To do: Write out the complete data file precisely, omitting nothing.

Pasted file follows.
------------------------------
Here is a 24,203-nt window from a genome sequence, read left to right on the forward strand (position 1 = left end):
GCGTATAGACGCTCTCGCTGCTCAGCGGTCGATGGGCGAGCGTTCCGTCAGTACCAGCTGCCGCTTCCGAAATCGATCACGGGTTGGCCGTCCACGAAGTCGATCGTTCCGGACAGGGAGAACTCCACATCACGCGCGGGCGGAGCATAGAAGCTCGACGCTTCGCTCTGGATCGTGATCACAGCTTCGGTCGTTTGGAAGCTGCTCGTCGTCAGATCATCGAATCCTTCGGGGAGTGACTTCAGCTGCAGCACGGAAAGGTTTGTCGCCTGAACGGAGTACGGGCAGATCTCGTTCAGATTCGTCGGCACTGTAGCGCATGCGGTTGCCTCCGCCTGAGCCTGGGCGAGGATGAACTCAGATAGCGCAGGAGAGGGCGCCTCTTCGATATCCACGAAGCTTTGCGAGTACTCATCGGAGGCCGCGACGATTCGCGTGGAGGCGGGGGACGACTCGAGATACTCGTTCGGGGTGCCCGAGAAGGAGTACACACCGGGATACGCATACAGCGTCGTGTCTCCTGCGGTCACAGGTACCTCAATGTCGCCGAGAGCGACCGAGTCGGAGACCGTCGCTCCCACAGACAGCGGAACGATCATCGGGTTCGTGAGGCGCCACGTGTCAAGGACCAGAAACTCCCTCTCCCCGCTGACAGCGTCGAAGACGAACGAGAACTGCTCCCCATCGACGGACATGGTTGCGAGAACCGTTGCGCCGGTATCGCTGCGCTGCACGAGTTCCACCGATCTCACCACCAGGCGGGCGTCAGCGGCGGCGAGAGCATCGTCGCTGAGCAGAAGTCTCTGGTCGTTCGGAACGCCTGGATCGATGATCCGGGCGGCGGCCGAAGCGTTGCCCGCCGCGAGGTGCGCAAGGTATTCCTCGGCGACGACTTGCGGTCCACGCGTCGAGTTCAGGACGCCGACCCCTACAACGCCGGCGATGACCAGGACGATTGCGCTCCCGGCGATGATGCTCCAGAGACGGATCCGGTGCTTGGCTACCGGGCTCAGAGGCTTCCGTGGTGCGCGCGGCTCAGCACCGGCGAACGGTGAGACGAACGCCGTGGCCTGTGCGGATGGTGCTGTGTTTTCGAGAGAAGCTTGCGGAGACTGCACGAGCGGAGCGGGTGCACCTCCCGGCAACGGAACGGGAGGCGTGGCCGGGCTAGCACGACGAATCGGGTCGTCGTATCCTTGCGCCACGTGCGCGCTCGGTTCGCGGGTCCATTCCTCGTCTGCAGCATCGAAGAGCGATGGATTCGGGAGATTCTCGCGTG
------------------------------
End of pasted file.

Here is a 24,203-nt window from a genome sequence, read left to right on the forward strand (position 1 = left end):
GCGTATAGACGCTCTCGCTGCTCAGCGGTCGATGGGCGAGCGTTCCGTCAGTACCAGCTGCCGCTTCCGAAATCGATCACGGGTTGGCCGTCCACGAAGTCGATCGTTCCGGACAGGGAGAACTCCACATCACGCGCGGGCGGAGCATAGAAGCTCGACGCTTCGCTCTGGATCGTGATCACAGCTTCGGTCGTTTGGAAGCTGCTCGTCGTCAGATCATCGAATCCTTCGGGGAGTGACTTCAGCTGCAGCACGGAAAGGTTTGTCGCCTGAACGGAGTACGGGCAGATCTCGTTCAGATTCGTCGGCACTGTAGCGCATGCGGTTGCCTCCGCCTGAGCCTGGGCGAGGATGAACTCAGATAGCGCAGGAGAGGGCGCCTCTTCGATATCCACGAAGCTTTGCGAGTACTCATCGGAGGCCGCGACGATTCGCGTGGAGGCGGGGGACGACTCGAGATACTCGTTCGGGGTGCCCGAGAAGGAGTACACACCGGGATACGCATACAGCGTCGTGTCTCCTGCGGTCACAGGTACCTCAATGTCGCCGAGAGCGACCGAGTCGGAGACCGTCGCTCCCACAGACAGCGGAACGATCATCGGGTTCGTGAGGCGCCACGTGTCAAGGACCAGAAACTCCCTCTCCCCGCTGACAGCGTCGAAGACGAACGAGAACTGCTCCCCATCGACGGACATGGTTGCGAGAACCGTTGCGCCGGTATCGCTGCGCTGCACGAGTTCCACCGATCTCACCACCAGGCGGGCGTCAGCGGCGGCGAGAGCATCGTCGCTGAGCAGAAGTCTCTGGTCGTTCGGAACGCCTGGATCGATGATCCGGGCGGCGGCCGAAGCGTTGCCCGCCGCGAGGTGCGCAAGGTATTCCTCGGCGACGACTTGCGGTCCACGCGTCGAGTTCAGGACGCCGACCCCTACAACGCCGGCGATGACCAGGACGATTGCGCTCCCGGCGATGATGCTCCAGAGACGGATCCGGTGCTTGGCTACCGGGCTCAGAGGCTTCCGTGGTGCGCGCGGCTCAGCACCGGCGAACGGTGAGACGAACGCCGTGGCCTGTGCGGATGGTGCTGTGTTTTCGAGAGAAGCTTGCGGAGACTGCACGAGCGGAGCGGGTGCACCTCCCGGCAACGGAACGGGAGGCGTGGCCGGGCTAGCACGACGAATCGGGTCGTCGTATCCTTGCGCCACGTGCGCGCTCGGTTCGCGGGTCCATTCCTCGTCTGCAGCATCGAAGAGCGATGGATTCGGGAGATTCTCGCGTG